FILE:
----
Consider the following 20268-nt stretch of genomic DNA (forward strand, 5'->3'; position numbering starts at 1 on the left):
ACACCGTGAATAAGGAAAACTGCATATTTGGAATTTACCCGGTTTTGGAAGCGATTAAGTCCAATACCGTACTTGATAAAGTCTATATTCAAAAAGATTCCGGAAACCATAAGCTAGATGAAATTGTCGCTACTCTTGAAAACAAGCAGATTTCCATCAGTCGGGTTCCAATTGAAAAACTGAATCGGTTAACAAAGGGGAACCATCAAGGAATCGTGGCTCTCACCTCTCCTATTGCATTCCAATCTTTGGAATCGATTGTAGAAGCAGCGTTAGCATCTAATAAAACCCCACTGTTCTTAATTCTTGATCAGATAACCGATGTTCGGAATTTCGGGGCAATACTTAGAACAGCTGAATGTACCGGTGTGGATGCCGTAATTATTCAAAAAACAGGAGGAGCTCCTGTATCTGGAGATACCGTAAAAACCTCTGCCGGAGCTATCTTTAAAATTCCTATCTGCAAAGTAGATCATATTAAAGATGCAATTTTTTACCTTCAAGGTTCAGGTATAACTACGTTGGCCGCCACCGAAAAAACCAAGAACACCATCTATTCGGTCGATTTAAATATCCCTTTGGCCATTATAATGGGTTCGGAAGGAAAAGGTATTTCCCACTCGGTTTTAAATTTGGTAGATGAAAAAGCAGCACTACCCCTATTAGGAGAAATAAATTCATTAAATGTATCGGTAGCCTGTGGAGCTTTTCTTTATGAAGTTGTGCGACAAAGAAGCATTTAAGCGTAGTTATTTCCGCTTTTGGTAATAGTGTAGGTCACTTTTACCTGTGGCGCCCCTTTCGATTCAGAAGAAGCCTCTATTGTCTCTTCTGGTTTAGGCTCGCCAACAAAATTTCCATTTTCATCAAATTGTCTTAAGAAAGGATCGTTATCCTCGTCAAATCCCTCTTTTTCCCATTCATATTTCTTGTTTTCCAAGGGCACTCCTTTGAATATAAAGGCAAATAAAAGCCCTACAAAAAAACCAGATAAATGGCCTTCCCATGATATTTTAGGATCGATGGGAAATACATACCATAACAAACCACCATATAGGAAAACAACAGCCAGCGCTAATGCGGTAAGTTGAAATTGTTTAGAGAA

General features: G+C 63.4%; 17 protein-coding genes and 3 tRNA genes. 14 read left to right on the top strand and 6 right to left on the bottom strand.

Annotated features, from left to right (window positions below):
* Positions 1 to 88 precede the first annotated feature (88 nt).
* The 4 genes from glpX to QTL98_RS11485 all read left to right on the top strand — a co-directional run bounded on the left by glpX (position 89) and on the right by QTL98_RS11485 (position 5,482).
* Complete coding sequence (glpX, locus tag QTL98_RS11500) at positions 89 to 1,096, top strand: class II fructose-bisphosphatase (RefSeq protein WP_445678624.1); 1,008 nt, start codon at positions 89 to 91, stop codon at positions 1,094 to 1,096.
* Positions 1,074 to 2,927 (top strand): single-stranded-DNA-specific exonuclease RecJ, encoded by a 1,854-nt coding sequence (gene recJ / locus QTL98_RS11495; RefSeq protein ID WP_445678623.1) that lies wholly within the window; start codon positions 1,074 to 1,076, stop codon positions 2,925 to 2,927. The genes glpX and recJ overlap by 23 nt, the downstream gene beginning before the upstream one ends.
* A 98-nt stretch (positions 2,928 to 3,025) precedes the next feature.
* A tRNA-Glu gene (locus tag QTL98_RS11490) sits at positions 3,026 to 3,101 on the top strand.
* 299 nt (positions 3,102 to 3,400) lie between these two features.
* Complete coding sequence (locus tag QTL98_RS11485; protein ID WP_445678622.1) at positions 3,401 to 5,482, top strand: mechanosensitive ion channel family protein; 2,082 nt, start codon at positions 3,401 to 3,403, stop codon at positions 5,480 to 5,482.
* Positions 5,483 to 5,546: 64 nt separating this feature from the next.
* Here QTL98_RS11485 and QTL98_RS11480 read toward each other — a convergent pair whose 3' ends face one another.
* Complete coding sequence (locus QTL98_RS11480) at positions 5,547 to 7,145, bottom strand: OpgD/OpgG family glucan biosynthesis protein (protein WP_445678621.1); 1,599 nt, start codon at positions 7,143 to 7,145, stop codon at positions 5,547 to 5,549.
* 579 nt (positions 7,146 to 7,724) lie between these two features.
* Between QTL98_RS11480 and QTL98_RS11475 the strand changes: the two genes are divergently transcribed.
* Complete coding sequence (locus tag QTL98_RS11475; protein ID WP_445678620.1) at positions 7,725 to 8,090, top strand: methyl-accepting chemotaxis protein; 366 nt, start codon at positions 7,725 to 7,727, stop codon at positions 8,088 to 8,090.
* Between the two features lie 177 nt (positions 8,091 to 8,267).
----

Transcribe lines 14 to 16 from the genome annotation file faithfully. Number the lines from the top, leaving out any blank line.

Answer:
* Here QTL98_RS11485 and QTL98_RS11480 read toward each other — a convergent pair whose 3' ends face one another.
* Complete coding sequence (locus QTL98_RS11480) at positions 5,547 to 7,145, bottom strand: OpgD/OpgG family glucan biosynthesis protein (protein WP_445678621.1); 1,599 nt, start codon at positions 7,143 to 7,145, stop codon at positions 5,547 to 5,549.
* 579 nt (positions 7,146 to 7,724) lie between these two features.